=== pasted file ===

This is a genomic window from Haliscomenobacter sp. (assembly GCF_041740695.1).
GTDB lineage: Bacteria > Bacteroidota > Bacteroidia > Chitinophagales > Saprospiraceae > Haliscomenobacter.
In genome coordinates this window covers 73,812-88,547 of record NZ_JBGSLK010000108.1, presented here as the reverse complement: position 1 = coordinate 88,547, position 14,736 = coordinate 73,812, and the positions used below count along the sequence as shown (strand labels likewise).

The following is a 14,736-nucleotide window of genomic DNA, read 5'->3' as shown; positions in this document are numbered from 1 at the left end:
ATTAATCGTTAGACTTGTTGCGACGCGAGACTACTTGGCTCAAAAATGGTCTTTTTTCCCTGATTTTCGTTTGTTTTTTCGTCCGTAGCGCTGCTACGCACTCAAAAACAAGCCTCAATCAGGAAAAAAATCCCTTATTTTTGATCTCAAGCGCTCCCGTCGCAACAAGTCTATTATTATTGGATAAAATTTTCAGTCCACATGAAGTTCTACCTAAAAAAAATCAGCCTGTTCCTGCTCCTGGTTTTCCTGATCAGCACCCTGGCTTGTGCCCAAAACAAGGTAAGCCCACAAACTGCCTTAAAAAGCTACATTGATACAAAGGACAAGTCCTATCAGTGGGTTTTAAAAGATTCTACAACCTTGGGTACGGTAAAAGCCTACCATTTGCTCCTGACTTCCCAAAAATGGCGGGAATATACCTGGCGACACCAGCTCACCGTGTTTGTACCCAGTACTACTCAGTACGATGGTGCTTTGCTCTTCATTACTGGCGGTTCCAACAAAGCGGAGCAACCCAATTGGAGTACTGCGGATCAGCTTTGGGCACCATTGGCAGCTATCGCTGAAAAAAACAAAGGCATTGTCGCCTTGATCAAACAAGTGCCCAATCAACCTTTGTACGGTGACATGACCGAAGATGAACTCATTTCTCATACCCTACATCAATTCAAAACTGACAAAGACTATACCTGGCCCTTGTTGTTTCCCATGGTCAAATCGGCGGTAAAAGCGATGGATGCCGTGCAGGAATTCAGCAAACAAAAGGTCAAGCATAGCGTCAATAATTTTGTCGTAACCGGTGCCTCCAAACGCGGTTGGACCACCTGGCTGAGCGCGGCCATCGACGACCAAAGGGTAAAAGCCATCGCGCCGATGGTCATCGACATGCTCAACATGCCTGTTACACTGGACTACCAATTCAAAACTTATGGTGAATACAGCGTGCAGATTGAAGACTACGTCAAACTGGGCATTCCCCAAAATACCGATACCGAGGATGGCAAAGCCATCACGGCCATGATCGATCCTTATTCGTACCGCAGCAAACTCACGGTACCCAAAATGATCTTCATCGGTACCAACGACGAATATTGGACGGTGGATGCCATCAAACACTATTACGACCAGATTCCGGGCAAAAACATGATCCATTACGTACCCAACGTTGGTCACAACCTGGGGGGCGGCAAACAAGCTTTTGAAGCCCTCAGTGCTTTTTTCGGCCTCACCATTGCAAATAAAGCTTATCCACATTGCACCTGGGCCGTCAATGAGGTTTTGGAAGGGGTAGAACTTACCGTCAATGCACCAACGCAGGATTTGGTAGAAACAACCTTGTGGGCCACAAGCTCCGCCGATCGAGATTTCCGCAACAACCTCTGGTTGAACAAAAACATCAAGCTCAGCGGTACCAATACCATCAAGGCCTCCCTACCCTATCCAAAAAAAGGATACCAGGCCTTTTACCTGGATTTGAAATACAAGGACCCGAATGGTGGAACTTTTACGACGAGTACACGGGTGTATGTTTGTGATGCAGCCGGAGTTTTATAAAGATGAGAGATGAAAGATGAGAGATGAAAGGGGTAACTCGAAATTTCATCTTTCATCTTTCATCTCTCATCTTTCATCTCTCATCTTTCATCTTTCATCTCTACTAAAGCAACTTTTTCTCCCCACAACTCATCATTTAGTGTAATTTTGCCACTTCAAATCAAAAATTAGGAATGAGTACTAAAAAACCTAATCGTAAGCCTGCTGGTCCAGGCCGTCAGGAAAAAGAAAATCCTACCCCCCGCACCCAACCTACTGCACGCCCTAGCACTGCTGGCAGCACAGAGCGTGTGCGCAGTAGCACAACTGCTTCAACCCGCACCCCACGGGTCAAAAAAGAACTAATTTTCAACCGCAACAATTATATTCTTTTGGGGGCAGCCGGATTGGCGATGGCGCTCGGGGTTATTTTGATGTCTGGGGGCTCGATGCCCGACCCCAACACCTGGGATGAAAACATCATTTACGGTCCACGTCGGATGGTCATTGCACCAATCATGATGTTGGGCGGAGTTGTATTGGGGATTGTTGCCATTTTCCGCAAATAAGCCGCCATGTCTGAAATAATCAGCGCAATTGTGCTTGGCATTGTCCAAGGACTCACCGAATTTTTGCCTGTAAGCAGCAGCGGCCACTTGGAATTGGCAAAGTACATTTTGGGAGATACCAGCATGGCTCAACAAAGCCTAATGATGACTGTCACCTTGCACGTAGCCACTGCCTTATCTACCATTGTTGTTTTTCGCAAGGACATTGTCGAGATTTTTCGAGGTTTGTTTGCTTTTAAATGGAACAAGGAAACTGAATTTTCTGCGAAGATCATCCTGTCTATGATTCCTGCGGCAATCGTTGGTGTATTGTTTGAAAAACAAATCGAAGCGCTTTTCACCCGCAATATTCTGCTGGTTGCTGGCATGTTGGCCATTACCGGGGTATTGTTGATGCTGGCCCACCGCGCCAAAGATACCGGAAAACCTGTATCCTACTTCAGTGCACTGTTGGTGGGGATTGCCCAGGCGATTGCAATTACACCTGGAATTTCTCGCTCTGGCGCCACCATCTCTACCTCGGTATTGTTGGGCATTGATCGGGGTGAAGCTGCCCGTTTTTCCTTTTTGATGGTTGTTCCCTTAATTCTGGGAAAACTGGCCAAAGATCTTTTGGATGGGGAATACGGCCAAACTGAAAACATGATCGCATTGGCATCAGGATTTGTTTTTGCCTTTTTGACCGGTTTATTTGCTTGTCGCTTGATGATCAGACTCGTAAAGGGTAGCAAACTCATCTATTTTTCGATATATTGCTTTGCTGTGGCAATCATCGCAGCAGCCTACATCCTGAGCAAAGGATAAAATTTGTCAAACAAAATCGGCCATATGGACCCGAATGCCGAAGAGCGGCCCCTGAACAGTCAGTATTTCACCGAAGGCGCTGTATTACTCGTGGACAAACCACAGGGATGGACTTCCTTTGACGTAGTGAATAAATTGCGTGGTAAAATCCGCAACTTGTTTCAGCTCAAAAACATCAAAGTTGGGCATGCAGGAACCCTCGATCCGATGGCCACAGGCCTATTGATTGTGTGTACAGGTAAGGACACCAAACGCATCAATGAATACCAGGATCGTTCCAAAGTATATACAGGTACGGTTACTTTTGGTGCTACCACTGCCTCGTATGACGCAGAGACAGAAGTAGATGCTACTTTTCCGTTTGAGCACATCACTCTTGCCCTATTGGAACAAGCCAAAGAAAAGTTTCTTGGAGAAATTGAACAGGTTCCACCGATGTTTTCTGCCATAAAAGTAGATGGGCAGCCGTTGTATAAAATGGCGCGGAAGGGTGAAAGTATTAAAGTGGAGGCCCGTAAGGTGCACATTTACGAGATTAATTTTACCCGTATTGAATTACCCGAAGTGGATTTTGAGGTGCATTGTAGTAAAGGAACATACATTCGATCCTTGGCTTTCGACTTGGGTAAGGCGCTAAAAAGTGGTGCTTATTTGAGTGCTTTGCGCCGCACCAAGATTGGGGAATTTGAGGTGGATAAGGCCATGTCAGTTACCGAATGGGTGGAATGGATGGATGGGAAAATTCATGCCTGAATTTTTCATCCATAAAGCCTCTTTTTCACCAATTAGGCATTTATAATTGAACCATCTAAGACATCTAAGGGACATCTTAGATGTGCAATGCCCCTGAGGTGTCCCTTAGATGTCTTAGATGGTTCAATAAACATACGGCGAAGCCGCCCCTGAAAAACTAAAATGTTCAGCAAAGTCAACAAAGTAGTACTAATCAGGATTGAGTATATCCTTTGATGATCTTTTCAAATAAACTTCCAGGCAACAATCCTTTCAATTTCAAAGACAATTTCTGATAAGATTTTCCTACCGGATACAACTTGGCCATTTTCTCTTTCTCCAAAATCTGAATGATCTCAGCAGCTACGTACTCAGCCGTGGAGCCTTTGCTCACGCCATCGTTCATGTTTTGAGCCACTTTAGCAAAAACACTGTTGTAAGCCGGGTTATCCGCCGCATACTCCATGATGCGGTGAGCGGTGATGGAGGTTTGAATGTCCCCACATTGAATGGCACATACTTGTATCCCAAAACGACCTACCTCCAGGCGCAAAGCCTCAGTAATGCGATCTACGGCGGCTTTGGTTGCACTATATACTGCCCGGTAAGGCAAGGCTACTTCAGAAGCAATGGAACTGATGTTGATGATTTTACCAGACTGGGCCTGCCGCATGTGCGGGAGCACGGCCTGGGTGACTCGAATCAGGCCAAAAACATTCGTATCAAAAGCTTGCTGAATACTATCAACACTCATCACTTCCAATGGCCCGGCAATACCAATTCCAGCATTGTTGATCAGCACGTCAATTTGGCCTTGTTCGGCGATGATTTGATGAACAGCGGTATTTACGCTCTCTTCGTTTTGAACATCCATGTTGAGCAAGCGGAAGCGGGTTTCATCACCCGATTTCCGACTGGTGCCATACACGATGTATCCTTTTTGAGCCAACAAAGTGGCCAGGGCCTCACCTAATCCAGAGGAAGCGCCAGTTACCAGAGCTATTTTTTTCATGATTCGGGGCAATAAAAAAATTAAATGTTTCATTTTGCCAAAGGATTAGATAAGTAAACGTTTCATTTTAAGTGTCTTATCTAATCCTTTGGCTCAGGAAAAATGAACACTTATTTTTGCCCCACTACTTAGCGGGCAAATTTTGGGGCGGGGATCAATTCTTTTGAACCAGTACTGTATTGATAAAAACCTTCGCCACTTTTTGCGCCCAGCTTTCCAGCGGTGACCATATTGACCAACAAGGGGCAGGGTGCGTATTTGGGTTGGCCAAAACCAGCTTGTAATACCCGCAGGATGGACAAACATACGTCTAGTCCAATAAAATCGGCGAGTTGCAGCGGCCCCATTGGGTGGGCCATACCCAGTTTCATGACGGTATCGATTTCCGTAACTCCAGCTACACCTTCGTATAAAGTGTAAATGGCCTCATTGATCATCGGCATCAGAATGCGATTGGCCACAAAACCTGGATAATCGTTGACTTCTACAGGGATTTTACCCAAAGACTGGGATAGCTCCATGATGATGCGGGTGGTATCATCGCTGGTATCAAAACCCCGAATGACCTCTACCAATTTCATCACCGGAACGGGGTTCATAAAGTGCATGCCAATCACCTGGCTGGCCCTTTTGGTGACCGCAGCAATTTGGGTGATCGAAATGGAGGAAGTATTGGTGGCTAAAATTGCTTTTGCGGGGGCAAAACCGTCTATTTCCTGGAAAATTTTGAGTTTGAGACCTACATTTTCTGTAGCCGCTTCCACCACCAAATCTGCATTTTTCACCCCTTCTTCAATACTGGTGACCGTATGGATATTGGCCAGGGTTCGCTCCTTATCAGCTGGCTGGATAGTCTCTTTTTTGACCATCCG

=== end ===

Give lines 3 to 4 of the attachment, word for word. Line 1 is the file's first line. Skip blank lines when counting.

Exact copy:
In genome coordinates this window covers 73,812-88,547 of record NZ_JBGSLK010000108.1, presented here as the reverse complement: position 1 = coordinate 88,547, position 14,736 = coordinate 73,812, and the positions used below count along the sequence as shown (strand labels likewise).

The following is a 14,736-nucleotide window of genomic DNA, read 5'->3' as shown; positions in this document are numbered from 1 at the left end: